Picture the first thing that comes to your mind when you think of a ''steelpan player'': sandy beach, tropical atmosphere in the Caribbean, and most importantly, a Black West Indian person comes to mind.
Now picture the first thing that comes to your mind when you think about a ''handpan player'':
A Grungy, hippy person of European descent or origin comes directly to mind! I have seen many handpan players, and not one of them was Black, much less from the Caribbean, but many of them were grungy hippies!
Since KaribPAN lauched our official website and began blogging to promote our socially conscious, ethical practices in conducting the business of Pan, there has been somewhat of a backlash among certain segments of the handpan community. It is apparent that there are segments of the handpan community that take exception to the fact that traditional Trini/Caribbean steelpan makers/tuners such as KaribPAN have added the handpan to our traditional steelpan repertoire.
In keeping with our socially conscious philosophy which involves EDUCATION targeted to the steelpan community as a whole (handpan community included), we will continue blogging in order to educate the members of the community in order that they may become fully aware of the history of the steelpan, in case they never knew it. For those who do know the history and are trying to separate the handpan from its direct lineage to that (steelpan) history, our blog posts provide a nice balance to those individuals' deceitful, dishonest endeavors. Endeavors that only serve to foster negativity on a wide scale among the handpan community , which they in turn channel towards the traditional steelpan community either consciously or subconsciously.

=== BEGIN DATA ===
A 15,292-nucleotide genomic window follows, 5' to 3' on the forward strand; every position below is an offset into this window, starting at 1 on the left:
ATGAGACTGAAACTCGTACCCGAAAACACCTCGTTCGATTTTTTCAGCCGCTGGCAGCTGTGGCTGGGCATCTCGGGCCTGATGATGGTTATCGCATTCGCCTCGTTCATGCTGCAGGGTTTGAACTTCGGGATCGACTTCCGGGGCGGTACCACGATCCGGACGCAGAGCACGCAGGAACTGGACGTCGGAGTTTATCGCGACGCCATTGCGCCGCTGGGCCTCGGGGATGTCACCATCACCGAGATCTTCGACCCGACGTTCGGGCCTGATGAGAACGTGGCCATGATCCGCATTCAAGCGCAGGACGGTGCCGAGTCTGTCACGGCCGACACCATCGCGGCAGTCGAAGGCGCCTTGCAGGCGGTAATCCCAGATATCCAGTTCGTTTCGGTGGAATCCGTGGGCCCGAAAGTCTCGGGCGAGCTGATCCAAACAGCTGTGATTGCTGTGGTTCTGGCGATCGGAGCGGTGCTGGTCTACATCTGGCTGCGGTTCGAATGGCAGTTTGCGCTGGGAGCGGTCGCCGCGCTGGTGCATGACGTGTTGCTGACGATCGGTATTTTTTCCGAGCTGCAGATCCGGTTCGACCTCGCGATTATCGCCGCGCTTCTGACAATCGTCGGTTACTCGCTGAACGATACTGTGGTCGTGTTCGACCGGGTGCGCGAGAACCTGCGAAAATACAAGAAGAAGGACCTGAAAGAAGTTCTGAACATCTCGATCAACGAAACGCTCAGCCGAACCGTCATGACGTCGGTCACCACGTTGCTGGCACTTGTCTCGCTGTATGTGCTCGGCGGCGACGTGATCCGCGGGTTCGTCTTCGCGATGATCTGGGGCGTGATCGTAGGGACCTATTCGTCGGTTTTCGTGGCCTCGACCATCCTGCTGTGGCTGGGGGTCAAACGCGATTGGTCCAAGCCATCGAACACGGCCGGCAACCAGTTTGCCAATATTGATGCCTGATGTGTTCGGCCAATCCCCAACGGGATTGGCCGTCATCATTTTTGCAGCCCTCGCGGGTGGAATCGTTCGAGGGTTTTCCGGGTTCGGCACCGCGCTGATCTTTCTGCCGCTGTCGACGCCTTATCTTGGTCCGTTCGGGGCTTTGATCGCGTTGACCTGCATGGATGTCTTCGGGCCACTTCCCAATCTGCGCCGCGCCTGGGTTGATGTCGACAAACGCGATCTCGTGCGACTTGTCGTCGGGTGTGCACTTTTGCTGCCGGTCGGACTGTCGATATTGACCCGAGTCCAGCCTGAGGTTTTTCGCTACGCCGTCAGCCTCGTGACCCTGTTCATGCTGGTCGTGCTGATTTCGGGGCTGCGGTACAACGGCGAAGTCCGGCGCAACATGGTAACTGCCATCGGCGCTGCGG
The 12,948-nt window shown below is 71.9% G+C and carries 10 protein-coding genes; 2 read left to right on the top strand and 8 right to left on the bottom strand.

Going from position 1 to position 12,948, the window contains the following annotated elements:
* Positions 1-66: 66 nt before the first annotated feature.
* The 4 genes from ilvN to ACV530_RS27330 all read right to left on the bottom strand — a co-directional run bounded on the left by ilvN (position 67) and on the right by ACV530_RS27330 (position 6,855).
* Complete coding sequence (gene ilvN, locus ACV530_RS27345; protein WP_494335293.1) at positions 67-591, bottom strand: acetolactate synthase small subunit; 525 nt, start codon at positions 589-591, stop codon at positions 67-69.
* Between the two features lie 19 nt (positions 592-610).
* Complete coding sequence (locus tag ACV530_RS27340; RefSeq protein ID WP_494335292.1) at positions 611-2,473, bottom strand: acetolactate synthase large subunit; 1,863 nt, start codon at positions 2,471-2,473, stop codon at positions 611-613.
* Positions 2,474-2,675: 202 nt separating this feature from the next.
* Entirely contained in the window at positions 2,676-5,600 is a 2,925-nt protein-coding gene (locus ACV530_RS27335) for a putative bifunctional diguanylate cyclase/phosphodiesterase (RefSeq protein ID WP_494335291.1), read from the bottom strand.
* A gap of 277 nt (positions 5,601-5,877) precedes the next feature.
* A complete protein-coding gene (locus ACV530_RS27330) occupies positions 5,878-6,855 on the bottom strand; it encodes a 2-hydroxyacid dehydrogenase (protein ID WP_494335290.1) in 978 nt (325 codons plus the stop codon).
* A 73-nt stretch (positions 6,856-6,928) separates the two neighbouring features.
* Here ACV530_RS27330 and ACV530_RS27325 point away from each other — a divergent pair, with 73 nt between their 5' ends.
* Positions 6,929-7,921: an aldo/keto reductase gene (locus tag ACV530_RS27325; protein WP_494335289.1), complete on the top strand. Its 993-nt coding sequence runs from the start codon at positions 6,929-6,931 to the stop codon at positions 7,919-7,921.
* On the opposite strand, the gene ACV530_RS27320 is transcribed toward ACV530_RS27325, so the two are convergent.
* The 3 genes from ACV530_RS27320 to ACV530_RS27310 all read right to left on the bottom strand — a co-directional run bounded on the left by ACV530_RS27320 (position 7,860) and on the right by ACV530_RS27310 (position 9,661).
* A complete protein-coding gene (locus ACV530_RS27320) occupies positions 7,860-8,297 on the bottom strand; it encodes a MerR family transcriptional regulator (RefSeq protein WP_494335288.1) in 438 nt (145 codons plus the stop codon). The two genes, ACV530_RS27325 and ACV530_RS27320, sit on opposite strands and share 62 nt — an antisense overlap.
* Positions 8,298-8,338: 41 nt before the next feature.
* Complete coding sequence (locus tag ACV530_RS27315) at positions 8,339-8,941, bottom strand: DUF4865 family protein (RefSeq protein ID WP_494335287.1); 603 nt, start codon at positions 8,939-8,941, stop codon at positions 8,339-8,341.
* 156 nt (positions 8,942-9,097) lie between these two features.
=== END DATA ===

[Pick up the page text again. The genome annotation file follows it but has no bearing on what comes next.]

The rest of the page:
In writing about the radically different communities that exist among traditional steelpan enthusiasts and handpans enthusiasts, I would like to make it perfectly clear that on the whole, these two communities rarely interesect. I spoke about some of the reasons why in the last post entitled, ''The Handpan Mafia'', which is causing quite a stir among certain online handpan enthusiasts. On the rare occasion that that the traditional steelpan and handpan communities do intersect, such as in the case of KaribPAN, or any other of the few traditional steelpan/handpan makers like us, there is a wide divergence of sentiment regarding numerous things, many of these divergences being based on cultural differences.